Project B and the G4
THE NEW POSSIBILITIES
If we all had SUPERCOMPUTERS for playing games, what kind of amazing things could we do?
The important point is, what would a game requiring a supercomputer as the MINIMUM spec look like. Awesome, thats for sure! One way to answer it is to look far far back in time, to when the PowerPC first emerged from the primordial soup. Pre PowerPC we played games which at best would have simple 3D worlds with characters that looked flat, like cardboard cutouts. With the PowerPC, we could have real 3D characters, scenes, and objects - things which had a front, back, and sides.
Scenes could have new shapes - they stopped being boxy, and started being more like real places. Textures became more detailed. Lighting was not just on and off - smooth shades and cast shadows were possible.
Think of the humans, animals, and monsters in todays videogames. The characters are no longer flat drawings. They are sculpted by artists in high end applications, placed alone or on skeletons, and moved in the game. The way they move in games is a lot like the way puppets move in childrens theater. Someone moves the strings (by changing the skeletons or choosing a different animation) and the puppet/game monster moves on stage (or on the screen). This is far more complex than the pre PowerPC entities.
So now we are at another revolution - the switch from PowerPC alone to the PowerPC + Velocity Engine which is in every G4 machine. All this extra power means new things are possible. The playing field has changed, and games need to change to match it. So, we went and built an engine (with the internal name 'Project B') - one that really needs the kind of power of the G4 provides to go flat out. We are testing new possibilities.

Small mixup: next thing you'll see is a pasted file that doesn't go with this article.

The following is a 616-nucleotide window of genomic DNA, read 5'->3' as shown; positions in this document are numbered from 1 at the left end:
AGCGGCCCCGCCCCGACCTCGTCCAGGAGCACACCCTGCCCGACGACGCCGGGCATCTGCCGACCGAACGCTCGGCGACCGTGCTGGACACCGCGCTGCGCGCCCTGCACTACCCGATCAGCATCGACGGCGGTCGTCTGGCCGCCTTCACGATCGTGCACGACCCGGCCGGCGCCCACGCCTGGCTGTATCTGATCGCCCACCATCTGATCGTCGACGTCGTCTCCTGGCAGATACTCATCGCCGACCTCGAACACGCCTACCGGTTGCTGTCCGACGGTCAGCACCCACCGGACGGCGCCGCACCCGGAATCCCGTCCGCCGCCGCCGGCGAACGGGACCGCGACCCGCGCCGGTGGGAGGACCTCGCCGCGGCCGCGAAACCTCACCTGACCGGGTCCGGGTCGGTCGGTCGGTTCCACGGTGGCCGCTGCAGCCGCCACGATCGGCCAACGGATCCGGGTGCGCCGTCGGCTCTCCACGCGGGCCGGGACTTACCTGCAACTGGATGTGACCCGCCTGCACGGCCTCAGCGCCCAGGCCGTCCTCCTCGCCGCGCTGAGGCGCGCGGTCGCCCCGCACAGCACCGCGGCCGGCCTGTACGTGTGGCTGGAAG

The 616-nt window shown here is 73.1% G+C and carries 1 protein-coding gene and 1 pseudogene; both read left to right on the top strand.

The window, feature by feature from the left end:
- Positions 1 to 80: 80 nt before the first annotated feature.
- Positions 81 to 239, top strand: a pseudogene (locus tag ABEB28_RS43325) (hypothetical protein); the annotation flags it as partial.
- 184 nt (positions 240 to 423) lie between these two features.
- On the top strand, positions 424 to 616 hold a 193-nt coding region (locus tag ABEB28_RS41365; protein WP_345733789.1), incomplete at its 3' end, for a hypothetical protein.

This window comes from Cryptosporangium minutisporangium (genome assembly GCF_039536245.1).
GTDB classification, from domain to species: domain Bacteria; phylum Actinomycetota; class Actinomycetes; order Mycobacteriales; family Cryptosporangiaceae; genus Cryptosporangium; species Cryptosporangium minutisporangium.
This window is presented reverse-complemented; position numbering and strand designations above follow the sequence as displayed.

All this new stuff is still secret. We are going to let out more information with time, and this is the page to look on for that new info. In the meantime, we've included links and comments on how the G4 makes all this possible.
Almost everything in a real time 3D engine relies on fast math. Most of the things in a 3D world are collections of numbers, most of which are called 'floating point numbers' (which means they can handle huge ranges of values - big enough for the 3D worlds and galaxies). The faster you can change and test those numbers, the faster and/or more detailed the things you see on the screen are. What makes the new generation of hardware so great is that they can crunch through numbers at incredible rates. It's really a huge jump. For example, older PowerPC machines like the G3 can do something to one floating point number at a time. In the same period of time, a G4 can do the same thing to FOUR floating point numbers. This means some big speedups are possible.
However, a faster game rate isn't everything. There's no point in playing a game changing 100000 times per second if the human eye can only see 70 changes per second. So, we figure the changes will instead be through having more detail, like seeing the bristles on the chin of another player. However, after a while, more of something becomes boring and not very useful. It's very cool to see that much detail, but realistically how often do you get close enough to do that?
The really neat stuff will come from new things. Things that aren't in any game you can buy or demo today. Things that change the way you play. Games that will crawl on a machine that can't do something to a BILLION floating point numbers EVERY SECOND.
What to expect - types of games and % speed increases.
Go back to the main Project B page.
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